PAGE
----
Love is commanded in the law and is not an alternative to the law.
The proper understanding of both the goodness and the use of the law must not be forsaken by Christians, many today draw a sharp distinction between the law and love, claiming that we are to follow love not law as a rule of life. But where does God tell us to love, but in the law, for what is the sum of the Ten Commandments but to love the Lord our God with all our heart, with all our soul, with our strength, and with all our mind, and our neighbour as ourselves (Deut 6:5).
Christ upheld this teaching in the New Testament, when asked which is the great commandment in the law answered "Thou shalt love the Lord thy God with all thy heart, and with all thy soul, and with all thy mind. This is the first and great commandment. And the second is like unto it, Thou shalt love thy neighbour as thyself. On these two commandments hang all the law and the prophets." (Matt 22:37-40). The Saviour here shows what God's law requires, and that love summarises the substance of that law.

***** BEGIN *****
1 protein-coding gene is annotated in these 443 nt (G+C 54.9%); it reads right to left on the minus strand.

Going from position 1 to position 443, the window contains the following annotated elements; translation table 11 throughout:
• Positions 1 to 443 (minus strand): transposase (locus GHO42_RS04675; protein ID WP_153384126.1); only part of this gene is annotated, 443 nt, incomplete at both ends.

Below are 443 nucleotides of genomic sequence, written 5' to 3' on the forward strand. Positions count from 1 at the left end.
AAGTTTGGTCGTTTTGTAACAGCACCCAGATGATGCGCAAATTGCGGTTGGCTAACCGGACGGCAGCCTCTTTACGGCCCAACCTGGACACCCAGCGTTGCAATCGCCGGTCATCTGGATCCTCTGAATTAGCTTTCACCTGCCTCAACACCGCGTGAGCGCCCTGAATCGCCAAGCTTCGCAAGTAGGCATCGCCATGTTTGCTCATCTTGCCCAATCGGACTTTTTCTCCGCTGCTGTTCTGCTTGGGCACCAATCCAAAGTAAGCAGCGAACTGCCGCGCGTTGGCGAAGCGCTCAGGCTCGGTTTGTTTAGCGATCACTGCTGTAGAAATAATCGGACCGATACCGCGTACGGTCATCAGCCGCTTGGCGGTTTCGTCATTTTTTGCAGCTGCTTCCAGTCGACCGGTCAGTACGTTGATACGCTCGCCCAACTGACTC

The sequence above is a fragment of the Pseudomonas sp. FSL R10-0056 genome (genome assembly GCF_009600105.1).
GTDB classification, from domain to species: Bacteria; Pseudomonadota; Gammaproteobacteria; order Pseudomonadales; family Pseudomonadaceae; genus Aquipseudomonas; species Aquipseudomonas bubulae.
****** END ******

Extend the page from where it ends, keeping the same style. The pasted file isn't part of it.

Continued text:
We can see here in both the Old and New Testaments the duty called for in the law: it is love. What strength of love is called for under the law: it is "with all thy heart". This is not a law that the Christian should ever see as burdensome. Indeed as Ursinus teaches on the Thirty Fourth Lord's Day of his Catechism, "We were also created, and have been redeemed by Christ and regenerated by the Holy Spirit, that we might keep this law, or love God and our neighbour as it requires, both in this and the life to come"."I write no new commandment unto you, but an old commandment which ye had from the beginning." (John 2:7)
As the Puritan Thomas Watson notes 'love is the soul of religion, and that which constitutes a real Christian'.